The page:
2021 | Schools

More police, counselors will be at Seneca Valley High to address fighting

Fight caused football game to end early Friday night

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Police, administrators, counselors and other support staff will be at Seneca Valley High School beginning Monday to address an “increase in fighting” this school year — including one that prompted the abrupt cancellation of a football game mid-contest on Friday.

In a letter to the community on Saturday, Principal Marc Cohen addressed an uptick in fights at the Germantown school. He wrote that most students follow school rules, but the “small number of students who are choosing fighting as their best option for addressing conflict, are compromising the safety and security of us all, and that cannot continue.”

According to the letter, a “series of fights” during Friday night’s football game with Northwest High School “created serious and significant interruptions to the safety and security of the event.”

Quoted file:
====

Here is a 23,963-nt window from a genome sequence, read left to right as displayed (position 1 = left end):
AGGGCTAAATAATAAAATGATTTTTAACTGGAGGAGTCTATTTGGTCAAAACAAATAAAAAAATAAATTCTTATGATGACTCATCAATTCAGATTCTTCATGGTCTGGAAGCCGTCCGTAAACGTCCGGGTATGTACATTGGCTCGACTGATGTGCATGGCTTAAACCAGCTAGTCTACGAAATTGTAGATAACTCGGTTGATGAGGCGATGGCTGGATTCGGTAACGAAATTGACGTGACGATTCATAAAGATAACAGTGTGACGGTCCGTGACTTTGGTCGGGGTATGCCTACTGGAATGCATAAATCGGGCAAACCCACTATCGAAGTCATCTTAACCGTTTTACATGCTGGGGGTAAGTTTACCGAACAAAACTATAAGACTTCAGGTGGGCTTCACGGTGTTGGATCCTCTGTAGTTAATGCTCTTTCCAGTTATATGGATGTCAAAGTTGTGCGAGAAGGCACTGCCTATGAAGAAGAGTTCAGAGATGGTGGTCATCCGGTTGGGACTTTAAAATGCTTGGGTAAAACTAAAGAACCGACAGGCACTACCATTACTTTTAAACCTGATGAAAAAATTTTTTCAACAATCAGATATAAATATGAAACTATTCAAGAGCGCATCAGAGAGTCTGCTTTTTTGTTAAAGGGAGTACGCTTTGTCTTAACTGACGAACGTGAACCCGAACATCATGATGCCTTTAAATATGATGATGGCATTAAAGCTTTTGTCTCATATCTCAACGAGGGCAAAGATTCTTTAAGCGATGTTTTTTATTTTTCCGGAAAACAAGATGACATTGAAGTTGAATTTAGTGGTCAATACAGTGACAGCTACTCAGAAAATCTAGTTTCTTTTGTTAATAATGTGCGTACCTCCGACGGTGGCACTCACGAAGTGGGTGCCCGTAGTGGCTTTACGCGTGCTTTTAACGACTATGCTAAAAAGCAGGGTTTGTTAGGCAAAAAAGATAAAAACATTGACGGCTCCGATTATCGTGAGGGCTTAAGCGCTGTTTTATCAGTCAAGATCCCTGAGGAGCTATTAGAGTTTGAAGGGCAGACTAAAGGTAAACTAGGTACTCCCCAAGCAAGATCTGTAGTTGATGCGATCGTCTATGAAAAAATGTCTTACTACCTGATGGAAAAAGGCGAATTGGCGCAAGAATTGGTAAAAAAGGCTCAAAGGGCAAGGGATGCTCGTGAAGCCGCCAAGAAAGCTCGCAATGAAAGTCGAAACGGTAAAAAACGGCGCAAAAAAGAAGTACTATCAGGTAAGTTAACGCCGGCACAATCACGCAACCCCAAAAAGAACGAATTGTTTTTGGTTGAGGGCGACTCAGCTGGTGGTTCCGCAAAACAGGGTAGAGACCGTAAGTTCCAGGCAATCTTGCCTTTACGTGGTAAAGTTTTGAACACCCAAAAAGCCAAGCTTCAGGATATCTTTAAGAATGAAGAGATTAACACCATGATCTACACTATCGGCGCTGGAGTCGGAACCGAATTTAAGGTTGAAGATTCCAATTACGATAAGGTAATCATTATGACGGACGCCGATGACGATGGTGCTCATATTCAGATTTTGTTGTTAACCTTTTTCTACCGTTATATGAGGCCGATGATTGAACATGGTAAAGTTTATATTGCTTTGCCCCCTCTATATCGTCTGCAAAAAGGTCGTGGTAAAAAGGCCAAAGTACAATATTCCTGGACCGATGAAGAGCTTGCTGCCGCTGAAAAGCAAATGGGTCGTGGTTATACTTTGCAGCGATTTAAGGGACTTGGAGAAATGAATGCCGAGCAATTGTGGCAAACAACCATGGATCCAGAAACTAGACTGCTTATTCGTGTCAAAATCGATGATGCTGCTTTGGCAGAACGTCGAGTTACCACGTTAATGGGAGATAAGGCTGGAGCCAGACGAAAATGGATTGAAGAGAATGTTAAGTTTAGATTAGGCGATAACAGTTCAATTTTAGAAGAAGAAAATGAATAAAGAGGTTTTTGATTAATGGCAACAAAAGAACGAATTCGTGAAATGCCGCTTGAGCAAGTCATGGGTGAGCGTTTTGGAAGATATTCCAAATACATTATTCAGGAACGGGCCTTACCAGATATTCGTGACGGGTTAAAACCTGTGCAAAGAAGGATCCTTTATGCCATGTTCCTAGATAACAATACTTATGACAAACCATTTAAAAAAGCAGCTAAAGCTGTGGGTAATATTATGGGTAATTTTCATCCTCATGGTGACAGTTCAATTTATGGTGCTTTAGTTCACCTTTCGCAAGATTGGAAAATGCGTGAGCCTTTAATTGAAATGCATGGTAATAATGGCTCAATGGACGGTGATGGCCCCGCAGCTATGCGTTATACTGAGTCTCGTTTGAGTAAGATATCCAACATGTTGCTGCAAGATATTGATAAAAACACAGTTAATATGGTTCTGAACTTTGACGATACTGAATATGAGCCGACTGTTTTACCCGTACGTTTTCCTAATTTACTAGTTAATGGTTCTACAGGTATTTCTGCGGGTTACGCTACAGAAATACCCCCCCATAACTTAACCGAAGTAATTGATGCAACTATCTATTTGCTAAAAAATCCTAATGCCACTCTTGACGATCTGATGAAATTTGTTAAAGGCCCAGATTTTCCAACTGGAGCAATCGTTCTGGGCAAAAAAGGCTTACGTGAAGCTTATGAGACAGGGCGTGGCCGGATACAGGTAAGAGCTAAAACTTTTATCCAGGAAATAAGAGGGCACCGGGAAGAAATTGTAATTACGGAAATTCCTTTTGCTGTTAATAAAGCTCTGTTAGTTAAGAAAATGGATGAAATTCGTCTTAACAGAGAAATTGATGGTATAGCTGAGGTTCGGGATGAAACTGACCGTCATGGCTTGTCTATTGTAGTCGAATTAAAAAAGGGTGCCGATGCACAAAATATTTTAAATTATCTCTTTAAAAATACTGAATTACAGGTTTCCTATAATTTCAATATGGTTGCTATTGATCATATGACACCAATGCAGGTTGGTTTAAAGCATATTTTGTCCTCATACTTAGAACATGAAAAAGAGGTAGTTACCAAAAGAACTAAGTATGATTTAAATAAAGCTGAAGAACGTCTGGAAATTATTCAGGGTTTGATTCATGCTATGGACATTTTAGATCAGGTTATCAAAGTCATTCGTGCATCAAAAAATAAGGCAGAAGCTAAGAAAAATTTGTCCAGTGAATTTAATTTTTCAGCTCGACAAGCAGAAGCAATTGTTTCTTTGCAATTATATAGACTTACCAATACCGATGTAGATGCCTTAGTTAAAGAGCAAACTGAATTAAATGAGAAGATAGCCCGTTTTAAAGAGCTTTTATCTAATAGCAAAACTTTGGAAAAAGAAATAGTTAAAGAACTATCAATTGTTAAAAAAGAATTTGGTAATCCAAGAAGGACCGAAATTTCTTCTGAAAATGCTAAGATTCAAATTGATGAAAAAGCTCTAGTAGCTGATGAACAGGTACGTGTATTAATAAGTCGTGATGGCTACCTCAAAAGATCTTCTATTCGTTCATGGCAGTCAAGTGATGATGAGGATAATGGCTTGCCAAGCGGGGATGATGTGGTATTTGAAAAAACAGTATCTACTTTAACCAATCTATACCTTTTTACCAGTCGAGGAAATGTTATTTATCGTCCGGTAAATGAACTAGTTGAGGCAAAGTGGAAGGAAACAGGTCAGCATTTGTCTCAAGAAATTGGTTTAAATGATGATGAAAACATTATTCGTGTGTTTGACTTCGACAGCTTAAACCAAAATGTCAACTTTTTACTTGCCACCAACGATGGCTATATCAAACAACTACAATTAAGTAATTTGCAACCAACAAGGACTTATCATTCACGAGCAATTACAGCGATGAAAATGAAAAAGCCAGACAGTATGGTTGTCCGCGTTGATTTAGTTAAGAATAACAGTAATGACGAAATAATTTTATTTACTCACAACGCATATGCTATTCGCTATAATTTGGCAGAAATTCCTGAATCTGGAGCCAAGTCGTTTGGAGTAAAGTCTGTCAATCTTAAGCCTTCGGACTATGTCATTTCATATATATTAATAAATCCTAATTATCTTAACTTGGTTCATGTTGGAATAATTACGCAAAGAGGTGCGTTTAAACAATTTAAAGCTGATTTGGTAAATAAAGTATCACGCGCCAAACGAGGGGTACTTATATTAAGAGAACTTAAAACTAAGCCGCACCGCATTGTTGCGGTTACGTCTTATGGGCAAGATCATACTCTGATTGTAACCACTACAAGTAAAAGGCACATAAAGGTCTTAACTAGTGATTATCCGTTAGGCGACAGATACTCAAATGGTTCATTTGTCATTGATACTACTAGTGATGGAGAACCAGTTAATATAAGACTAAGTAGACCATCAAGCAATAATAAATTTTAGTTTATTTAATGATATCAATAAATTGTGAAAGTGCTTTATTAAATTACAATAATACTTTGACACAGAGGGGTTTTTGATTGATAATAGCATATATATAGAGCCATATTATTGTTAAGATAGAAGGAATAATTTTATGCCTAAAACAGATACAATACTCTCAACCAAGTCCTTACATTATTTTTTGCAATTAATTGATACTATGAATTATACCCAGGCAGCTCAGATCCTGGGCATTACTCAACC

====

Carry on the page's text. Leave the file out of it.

Police responded and “removed” those who were fighting, but the game was ended early, in the third quarter.

Cohen said he has no evidence to support rumors that someone had a weapon during the fights.

School leaders plan to work with students, parents, central office administrators, the police department and the county’s Department of Health and Human Services to create a “comprehensive plan” to address fighting at the school.

Beginning Monday, there will be additional security, counselors, central office staff and police on site to help ensure a “safe and orderly learning environment for each student within our community,” according to Cohen’s letter.

“I am appealing to each of you to speak to your students today and to continue to reinforce that fighting is never the right answer,” Cohen wrote. “If your child needs help developing different strategies or making different choices, please have them contact me, their counselor, or their administrator. We are here to help.”

In the 2019-20 school year, 16 Seneca Valley High School students were suspended for fighting, according to the most recent MCPS data available. Three fights were reported as “serious incidents” and the police were called twice that school year to address fighting.